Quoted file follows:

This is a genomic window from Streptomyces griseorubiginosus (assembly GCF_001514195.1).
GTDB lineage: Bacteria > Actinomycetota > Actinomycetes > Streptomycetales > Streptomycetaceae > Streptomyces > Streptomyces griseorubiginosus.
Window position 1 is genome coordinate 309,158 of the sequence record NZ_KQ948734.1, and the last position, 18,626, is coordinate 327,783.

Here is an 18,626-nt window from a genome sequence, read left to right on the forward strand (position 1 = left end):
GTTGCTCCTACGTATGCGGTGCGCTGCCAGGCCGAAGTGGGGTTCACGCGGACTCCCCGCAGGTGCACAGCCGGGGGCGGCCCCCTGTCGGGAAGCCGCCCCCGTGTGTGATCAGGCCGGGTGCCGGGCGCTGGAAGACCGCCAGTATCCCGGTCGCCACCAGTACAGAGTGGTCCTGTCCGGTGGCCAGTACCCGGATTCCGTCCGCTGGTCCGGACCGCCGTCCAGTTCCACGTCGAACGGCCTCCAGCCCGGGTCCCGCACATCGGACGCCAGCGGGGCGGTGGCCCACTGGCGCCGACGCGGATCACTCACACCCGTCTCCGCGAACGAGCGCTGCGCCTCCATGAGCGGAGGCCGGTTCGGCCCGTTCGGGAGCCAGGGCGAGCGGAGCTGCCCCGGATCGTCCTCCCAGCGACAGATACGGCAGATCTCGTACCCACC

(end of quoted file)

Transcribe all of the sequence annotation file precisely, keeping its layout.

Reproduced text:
This is a genomic window from Streptomyces griseorubiginosus (assembly GCF_001514195.1).
GTDB lineage: Bacteria > Actinomycetota > Actinomycetes > Streptomycetales > Streptomycetaceae > Streptomyces > Streptomyces griseorubiginosus.
Window position 1 is genome coordinate 309,158 of the sequence record NZ_KQ948734.1, and the last position, 18,626, is coordinate 327,783.

Here is an 18,626-nt window from a genome sequence, read left to right on the forward strand (position 1 = left end):
GTTGCTCCTACGTATGCGGTGCGCTGCCAGGCCGAAGTGGGGTTCACGCGGACTCCCCGCAGGTGCACAGCCGGGGGCGGCCCCCTGTCGGGAAGCCGCCCCCGTGTGTGATCAGGCCGGGTGCCGGGCGCTGGAAGACCGCCAGTATCCCGGTCGCCACCAGTACAGAGTGGTCCTGTCCGGTGGCCAGTACCCGGATTCCGTCCGCTGGTCCGGACCGCCGTCCAGTTCCACGTCGAACGGCCTCCAGCCCGGGTCCCGCACATCGGACGCCAGCGGGGCGGTGGCCCACTGGCGCCGACGCGGATCACTCACACCCGTCTCCGCGAACGAGCGCTGCGCCTCCATGAGCGGAGGCCGGTTCGGCCCGTTCGGGAGCCAGGGCGAGCGGAGCTGCCCCGGATCGTCCTCCCAGCGACAGATACGGCAGATCTCGTACCCACC